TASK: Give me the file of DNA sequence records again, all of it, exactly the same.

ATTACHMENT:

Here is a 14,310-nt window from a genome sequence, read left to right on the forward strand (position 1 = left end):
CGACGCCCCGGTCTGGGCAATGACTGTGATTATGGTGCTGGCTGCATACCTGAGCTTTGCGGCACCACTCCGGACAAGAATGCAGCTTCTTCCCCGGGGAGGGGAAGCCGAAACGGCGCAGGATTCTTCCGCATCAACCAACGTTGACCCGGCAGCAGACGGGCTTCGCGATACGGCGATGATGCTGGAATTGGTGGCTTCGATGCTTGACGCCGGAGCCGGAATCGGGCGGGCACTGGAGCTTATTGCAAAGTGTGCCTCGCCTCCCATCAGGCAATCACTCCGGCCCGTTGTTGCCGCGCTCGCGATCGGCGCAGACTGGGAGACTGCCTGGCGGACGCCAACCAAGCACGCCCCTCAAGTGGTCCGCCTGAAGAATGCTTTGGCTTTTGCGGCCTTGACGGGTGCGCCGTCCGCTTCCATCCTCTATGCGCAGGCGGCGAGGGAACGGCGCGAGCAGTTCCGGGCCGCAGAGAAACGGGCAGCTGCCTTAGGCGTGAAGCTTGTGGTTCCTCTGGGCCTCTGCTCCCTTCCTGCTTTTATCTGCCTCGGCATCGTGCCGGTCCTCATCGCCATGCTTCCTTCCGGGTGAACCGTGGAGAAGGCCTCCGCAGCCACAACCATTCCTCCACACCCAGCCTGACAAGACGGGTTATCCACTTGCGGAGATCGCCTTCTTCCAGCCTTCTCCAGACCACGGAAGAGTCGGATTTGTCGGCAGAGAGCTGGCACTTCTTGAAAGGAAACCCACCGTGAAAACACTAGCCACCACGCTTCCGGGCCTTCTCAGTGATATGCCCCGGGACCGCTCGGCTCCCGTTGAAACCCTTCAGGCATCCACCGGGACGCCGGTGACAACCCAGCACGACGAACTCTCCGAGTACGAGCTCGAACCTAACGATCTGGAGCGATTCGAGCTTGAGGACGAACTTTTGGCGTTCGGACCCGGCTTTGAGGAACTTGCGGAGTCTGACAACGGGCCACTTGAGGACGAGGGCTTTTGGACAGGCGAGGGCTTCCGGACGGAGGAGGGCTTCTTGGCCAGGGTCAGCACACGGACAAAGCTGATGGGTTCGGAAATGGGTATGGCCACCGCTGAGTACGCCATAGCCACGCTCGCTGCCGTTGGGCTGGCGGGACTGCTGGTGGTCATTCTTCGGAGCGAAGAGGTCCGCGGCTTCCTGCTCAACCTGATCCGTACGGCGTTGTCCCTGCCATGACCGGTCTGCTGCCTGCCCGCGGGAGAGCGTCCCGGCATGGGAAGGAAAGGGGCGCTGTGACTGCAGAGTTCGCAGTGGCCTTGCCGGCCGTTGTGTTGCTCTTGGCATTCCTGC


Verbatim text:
Here is a 14,310-nt window from a genome sequence, read left to right on the forward strand (position 1 = left end):
CGACGCCCCGGTCTGGGCAATGACTGTGATTATGGTGCTGGCTGCATACCTGAGCTTTGCGGCACCACTCCGGACAAGAATGCAGCTTCTTCCCCGGGGAGGGGAAGCCGAAACGGCGCAGGATTCTTCCGCATCAACCAACGTTGACCCGGCAGCAGACGGGCTTCGCGATACGGCGATGATGCTGGAATTGGTGGCTTCGATGCTTGACGCCGGAGCCGGAATCGGGCGGGCACTGGAGCTTATTGCAAAGTGTGCCTCGCCTCCCATCAGGCAATCACTCCGGCCCGTTGTTGCCGCGCTCGCGATCGGCGCAGACTGGGAGACTGCCTGGCGGACGCCAACCAAGCACGCCCCTCAAGTGGTCCGCCTGAAGAATGCTTTGGCTTTTGCGGCCTTGACGGGTGCGCCGTCCGCTTCCATCCTCTATGCGCAGGCGGCGAGGGAACGGCGCGAGCAGTTCCGGGCCGCAGAGAAACGGGCAGCTGCCTTAGGCGTGAAGCTTGTGGTTCCTCTGGGCCTCTGCTCCCTTCCTGCTTTTATCTGCCTCGGCATCGTGCCGGTCCTCATCGCCATGCTTCCTTCCGGGTGAACCGTGGAGAAGGCCTCCGCAGCCACAACCATTCCTCCACACCCAGCCTGACAAGACGGGTTATCCACTTGCGGAGATCGCCTTCTTCCAGCCTTCTCCAGACCACGGAAGAGTCGGATTTGTCGGCAGAGAGCTGGCACTTCTTGAAAGGAAACCCACCGTGAAAACACTAGCCACCACGCTTCCGGGCCTTCTCAGTGATATGCCCCGGGACCGCTCGGCTCCCGTTGAAACCCTTCAGGCATCCACCGGGACGCCGGTGACAACCCAGCACGACGAACTCTCCGAGTACGAGCTCGAACCTAACGATCTGGAGCGATTCGAGCTTGAGGACGAACTTTTGGCGTTCGGACCCGGCTTTGAGGAACTTGCGGAGTCTGACAACGGGCCACTTGAGGACGAGGGCTTTTGGACAGGCGAGGGCTTCCGGACGGAGGAGGGCTTCTTGGCCAGGGTCAGCACACGGACAAAGCTGATGGGTTCGGAAATGGGTATGGCCACCGCTGAGTACGCCATAGCCACGCTCGCTGCCGTTGGGCTGGCGGGACTGCTGGTGGTCATTCTTCGGAGCGAAGAGGTCCGCGGCTTCCTGCTCAACCTGATCCGTACGGCGTTGTCCCTGCCATGACCGGTCTGCTGCCTGCCCGCGGGAGAGCGTCCCGGCATGGGAAGGAAAGGGGCGCTGTGACTGCAGAGTTCGCAGTGGCCTTGCCGGCCGTTGTGTTGCTCTTGGCATTCCTGC